RE: Why Europe

From: Lawrence DeBivort (
Date: Mon 18 Nov 2002 - 20:56:04 GMT

  • Next message: "Huntington"

    Greetings, Kenneth

    You cite three books that have received a lot of attention in the US. The Barber book is one that expresses themes that are considered still on target
    (not that everyone agrees with them, of course). Barber is at the university of Maryland, and one of the most original thinkers on this whole matter. The Huntington book is considered a bit obsolete, and has been replaced by Huntington himself, with a much less one-sided analysis that has a lot of thought in it and avoids some of the simplistic assertions that his Clash of Civilizations was based on. Of course, this means that his latest book
    (whose title escapes me though I read it a few months ago), is harder to read and hasn't had the sales that Clash did. Fukuyama's essay blazed like a sky-rocket, brightly for a short period, and then fizzled. It was popular because it was, if anything, a celebration of the US 'victory' over communism, and the thought that wars of ideology were over with. But of course we see that, if anything, ideology has again come to the fore, with a vengeance. Fukuyama is teaching at the School of Advanced International Studies, whence came Wolfowitz (no coincidence, I suspect!), and, no surprise, his courses belie the core theme of End of History.

    For those looking for books: I would recommend William A. Williams' MANIFEST DESTINY. It is an interpretation of the linguistic and ideological shifts that adopted to justify taking by European colonialists the North American lands from the native populations. It stands as one of the key studies of memetics, long before the term memetics was coined. For those who want to think that the US is immaculate, be forewarned: MANIFEST DESTINY is an unremitting criticism of the foundations of the country. But if you stick to the memetic dynamics it portrays, it should reward even the most patriotic of readers.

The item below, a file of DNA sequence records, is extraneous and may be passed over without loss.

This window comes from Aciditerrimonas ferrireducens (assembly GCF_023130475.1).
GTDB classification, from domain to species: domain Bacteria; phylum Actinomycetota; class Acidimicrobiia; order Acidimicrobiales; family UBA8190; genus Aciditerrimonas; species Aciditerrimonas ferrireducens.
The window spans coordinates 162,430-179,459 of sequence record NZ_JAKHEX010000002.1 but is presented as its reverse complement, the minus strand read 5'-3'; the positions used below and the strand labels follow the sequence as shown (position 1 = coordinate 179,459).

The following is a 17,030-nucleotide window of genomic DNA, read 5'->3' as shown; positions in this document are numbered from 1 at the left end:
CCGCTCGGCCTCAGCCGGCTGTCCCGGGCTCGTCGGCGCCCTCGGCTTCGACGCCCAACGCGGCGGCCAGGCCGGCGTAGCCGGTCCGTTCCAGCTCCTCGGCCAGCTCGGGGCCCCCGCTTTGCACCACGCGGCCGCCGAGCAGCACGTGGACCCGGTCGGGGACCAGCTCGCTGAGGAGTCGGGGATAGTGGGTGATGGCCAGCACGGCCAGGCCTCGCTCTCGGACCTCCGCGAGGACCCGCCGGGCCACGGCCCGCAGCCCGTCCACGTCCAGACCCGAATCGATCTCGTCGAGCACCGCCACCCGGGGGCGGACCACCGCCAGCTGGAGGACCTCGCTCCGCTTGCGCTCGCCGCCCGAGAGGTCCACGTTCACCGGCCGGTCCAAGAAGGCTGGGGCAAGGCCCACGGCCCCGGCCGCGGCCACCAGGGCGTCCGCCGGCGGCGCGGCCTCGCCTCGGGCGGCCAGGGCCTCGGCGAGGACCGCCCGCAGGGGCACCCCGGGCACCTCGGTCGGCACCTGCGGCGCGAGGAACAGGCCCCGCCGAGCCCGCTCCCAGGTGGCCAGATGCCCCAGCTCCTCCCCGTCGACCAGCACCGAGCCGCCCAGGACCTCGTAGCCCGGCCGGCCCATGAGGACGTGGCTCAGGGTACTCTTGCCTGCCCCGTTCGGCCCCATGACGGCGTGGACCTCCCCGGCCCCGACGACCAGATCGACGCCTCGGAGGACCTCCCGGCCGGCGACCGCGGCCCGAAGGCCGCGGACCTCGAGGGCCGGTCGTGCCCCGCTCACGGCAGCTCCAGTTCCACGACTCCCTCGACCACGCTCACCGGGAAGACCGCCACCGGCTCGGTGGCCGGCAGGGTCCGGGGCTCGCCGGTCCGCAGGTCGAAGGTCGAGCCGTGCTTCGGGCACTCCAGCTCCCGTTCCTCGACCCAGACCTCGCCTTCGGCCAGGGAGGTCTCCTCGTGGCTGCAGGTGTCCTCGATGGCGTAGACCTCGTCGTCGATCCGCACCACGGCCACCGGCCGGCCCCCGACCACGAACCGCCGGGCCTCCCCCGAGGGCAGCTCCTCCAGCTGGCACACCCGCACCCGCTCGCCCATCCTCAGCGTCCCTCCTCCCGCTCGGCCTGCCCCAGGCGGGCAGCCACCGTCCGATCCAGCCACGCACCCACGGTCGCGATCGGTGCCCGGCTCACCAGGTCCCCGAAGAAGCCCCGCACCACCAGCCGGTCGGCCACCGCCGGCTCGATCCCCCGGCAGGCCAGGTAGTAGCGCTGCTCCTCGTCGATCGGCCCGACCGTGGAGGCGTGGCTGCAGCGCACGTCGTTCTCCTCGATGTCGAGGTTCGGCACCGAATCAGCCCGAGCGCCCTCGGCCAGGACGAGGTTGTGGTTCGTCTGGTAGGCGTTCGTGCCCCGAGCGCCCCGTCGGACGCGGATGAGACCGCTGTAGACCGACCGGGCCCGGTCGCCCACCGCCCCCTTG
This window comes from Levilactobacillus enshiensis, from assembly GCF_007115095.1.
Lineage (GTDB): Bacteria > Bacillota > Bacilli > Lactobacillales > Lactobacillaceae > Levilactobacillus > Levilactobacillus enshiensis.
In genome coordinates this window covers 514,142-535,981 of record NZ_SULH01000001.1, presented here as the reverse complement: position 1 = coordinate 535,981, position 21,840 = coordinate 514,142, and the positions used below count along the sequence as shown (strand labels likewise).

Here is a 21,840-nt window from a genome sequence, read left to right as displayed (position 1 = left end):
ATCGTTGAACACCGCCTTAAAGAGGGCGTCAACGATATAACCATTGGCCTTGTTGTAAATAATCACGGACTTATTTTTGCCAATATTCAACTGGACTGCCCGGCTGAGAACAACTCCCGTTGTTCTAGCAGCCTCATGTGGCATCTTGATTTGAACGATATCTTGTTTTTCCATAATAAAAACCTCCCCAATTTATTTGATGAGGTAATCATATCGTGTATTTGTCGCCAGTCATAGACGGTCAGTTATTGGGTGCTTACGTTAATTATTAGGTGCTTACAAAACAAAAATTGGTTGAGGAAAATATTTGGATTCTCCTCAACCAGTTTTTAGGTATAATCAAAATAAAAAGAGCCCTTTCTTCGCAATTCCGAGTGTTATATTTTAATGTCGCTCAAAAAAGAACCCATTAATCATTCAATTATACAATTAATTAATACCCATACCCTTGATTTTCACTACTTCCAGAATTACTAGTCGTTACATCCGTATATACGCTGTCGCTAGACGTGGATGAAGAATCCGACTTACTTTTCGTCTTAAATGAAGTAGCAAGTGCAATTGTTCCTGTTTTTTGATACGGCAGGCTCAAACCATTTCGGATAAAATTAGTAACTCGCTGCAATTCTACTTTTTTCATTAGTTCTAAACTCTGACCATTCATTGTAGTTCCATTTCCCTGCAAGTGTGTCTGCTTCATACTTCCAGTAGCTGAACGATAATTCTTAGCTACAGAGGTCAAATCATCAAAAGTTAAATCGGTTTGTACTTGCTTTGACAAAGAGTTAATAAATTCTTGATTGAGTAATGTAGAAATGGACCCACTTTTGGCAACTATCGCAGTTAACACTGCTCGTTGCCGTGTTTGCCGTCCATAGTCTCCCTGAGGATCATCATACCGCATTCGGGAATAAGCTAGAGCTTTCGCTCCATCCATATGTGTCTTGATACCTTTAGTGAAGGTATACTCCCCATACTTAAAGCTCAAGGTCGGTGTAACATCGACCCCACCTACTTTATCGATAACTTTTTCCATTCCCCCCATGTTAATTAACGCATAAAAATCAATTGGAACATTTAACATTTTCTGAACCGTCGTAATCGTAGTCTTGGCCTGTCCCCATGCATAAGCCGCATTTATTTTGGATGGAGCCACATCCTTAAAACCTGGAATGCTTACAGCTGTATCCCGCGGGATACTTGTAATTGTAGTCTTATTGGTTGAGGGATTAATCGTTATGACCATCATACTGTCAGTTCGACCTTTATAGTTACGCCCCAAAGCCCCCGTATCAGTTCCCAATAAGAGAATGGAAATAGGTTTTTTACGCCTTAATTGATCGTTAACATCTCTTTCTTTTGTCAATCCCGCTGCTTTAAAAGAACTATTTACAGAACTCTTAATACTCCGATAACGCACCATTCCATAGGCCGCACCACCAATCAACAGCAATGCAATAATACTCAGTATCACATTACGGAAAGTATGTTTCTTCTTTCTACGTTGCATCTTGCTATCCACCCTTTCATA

Cheers, Lawry

    -----Original Message----- From: []On Behalf Of Van oost Kenneth Sent: Monday, November 18, 2002 3:27 PM To: Subject: Re: Why Europe

    Douglas, interesting comment ! You, and others should read " Jihad vs. McWorld by Benjamin Barber ! Together with Fukuyama's The End of History and Huntingtons The Clash of Civilizations, Barbers' book is a very good beginning in the ' Why ' of 9/ 11 !

    One of Barbers ' quotes I like is the following,
    " Free market has an indespensable effect on which brand of shoes people wear worldwide. A Palestian suicide- bomber wears no doubtlely Adidas and not sandals. "


    ----- Original Message ----- From: "Douglas Brooker" <>
    > Grant Callaghan wrote:
    > > As a man who is deploring sweeping generalizations, you seem to be
    > > into your own trap. Is that YOUR petard I see you dangling from?
    > >
    > it may very well be what you see, but whether or not this is actually
    > what is happening is very different question.
    > the folklore or history of the British empire is very different in
    > England, than say in India or Canada. similarly, the record the
    > American activities in other countries since the end of WWII is also
    > seen, when it is seen, very differently within the US than in those
    > countries who have been the object of US affection. a month or so ago
    > there was a conference in Washington - Pentagon I think - that meant to
    > examine why there is so much anti-American feeling around the world.
    > That it was held at all is nothing less than an amazing case of
    > blindness to the military activities of the US in many countries around
    > the world, thousands dead or maimed and dozens of governments
    > overthrown. (a good list was circulating a few months ago of countries